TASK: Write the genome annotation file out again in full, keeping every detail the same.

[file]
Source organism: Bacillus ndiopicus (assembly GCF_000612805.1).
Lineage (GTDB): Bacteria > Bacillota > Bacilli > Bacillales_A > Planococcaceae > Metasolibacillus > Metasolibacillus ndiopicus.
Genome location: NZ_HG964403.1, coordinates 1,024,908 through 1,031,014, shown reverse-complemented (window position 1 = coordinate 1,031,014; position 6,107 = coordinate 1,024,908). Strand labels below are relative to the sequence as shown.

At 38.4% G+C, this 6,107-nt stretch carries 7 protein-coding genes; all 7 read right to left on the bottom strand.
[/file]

Source organism: Bacillus ndiopicus (assembly GCF_000612805.1).
Lineage (GTDB): Bacteria > Bacillota > Bacilli > Bacillales_A > Planococcaceae > Metasolibacillus > Metasolibacillus ndiopicus.
Genome location: NZ_HG964403.1, coordinates 1,024,908 through 1,031,014, shown reverse-complemented (window position 1 = coordinate 1,031,014; position 6,107 = coordinate 1,024,908). Strand labels below are relative to the sequence as shown.

At 38.4% G+C, this 6,107-nt stretch carries 7 protein-coding genes; all 7 read right to left on the bottom strand.